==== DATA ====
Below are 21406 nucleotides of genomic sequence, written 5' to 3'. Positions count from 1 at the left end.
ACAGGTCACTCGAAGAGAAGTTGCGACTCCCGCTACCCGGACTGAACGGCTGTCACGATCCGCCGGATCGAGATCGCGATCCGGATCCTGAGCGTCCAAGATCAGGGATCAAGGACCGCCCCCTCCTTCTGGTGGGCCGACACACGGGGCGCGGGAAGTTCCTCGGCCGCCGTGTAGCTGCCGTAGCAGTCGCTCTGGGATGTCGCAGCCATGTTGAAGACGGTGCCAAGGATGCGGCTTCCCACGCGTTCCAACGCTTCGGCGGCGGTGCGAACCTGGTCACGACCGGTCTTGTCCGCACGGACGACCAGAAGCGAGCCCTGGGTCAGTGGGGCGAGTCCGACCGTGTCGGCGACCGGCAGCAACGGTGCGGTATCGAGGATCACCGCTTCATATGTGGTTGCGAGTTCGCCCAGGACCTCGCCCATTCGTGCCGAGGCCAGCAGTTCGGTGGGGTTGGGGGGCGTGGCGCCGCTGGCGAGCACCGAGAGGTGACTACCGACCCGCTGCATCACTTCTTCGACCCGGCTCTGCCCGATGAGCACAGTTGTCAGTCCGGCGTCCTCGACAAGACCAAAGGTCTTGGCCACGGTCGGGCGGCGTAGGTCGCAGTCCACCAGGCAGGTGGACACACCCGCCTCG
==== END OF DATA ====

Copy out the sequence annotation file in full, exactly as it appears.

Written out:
Below are 21406 nucleotides of genomic sequence, written 5' to 3'. Positions count from 1 at the left end.
ACAGGTCACTCGAAGAGAAGTTGCGACTCCCGCTACCCGGACTGAACGGCTGTCACGATCCGCCGGATCGAGATCGCGATCCGGATCCTGAGCGTCCAAGATCAGGGATCAAGGACCGCCCCCTCCTTCTGGTGGGCCGACACACGGGGCGCGGGAAGTTCCTCGGCCGCCGTGTAGCTGCCGTAGCAGTCGCTCTGGGATGTCGCAGCCATGTTGAAGACGGTGCCAAGGATGCGGCTTCCCACGCGTTCCAACGCTTCGGCGGCGGTGCGAACCTGGTCACGACCGGTCTTGTCCGCACGGACGACCAGAAGCGAGCCCTGGGTCAGTGGGGCGAGTCCGACCGTGTCGGCGACCGGCAGCAACGGTGCGGTATCGAGGATCACCGCTTCATATGTGGTTGCGAGTTCGCCCAGGACCTCGCCCATTCGTGCCGAGGCCAGCAGTTCGGTGGGGTTGGGGGGCGTGGCGCCGCTGGCGAGCACCGAGAGGTGACTACCGACCCGCTGCATCACTTCTTCGACCCGGCTCTGCCCGATGAGCACAGTTGTCAGTCCGGCGTCCTCGACAAGACCAAAGGTCTTGGCCACGGTCGGGCGGCGTAGGTCGCAGTCCACCAGGCAGGTGGACACACCCGCCTCG